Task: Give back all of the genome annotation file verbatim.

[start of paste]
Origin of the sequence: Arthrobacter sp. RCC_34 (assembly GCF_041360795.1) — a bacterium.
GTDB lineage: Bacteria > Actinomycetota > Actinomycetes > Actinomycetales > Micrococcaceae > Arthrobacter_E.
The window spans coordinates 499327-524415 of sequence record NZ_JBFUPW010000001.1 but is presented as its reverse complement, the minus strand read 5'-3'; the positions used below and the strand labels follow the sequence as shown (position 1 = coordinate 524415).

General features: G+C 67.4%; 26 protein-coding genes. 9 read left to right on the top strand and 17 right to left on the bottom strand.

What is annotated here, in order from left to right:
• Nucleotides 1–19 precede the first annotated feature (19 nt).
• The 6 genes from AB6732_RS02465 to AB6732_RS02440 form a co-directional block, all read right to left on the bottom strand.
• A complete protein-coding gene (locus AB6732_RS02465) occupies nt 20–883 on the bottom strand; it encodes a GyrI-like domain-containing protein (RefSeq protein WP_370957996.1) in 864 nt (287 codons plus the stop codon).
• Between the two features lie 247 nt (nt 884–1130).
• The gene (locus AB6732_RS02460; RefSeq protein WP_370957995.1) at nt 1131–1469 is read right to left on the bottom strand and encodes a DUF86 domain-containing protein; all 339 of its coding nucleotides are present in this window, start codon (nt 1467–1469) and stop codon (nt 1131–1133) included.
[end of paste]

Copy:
Origin of the sequence: Arthrobacter sp. RCC_34 (assembly GCF_041360795.1) — a bacterium.
GTDB lineage: Bacteria > Actinomycetota > Actinomycetes > Actinomycetales > Micrococcaceae > Arthrobacter_E.
The window spans coordinates 499327-524415 of sequence record NZ_JBFUPW010000001.1 but is presented as its reverse complement, the minus strand read 5'-3'; the positions used below and the strand labels follow the sequence as shown (position 1 = coordinate 524415).

General features: G+C 67.4%; 26 protein-coding genes. 9 read left to right on the top strand and 17 right to left on the bottom strand.

What is annotated here, in order from left to right:
• Nucleotides 1–19 precede the first annotated feature (19 nt).
• The 6 genes from AB6732_RS02465 to AB6732_RS02440 form a co-directional block, all read right to left on the bottom strand.
• A complete protein-coding gene (locus AB6732_RS02465) occupies nt 20–883 on the bottom strand; it encodes a GyrI-like domain-containing protein (RefSeq protein WP_370957996.1) in 864 nt (287 codons plus the stop codon).
• Between the two features lie 247 nt (nt 884–1130).
• The gene (locus AB6732_RS02460; RefSeq protein WP_370957995.1) at nt 1131–1469 is read right to left on the bottom strand and encodes a DUF86 domain-containing protein; all 339 of its coding nucleotides are present in this window, start codon (nt 1467–1469) and stop codon (nt 1131–1133) included.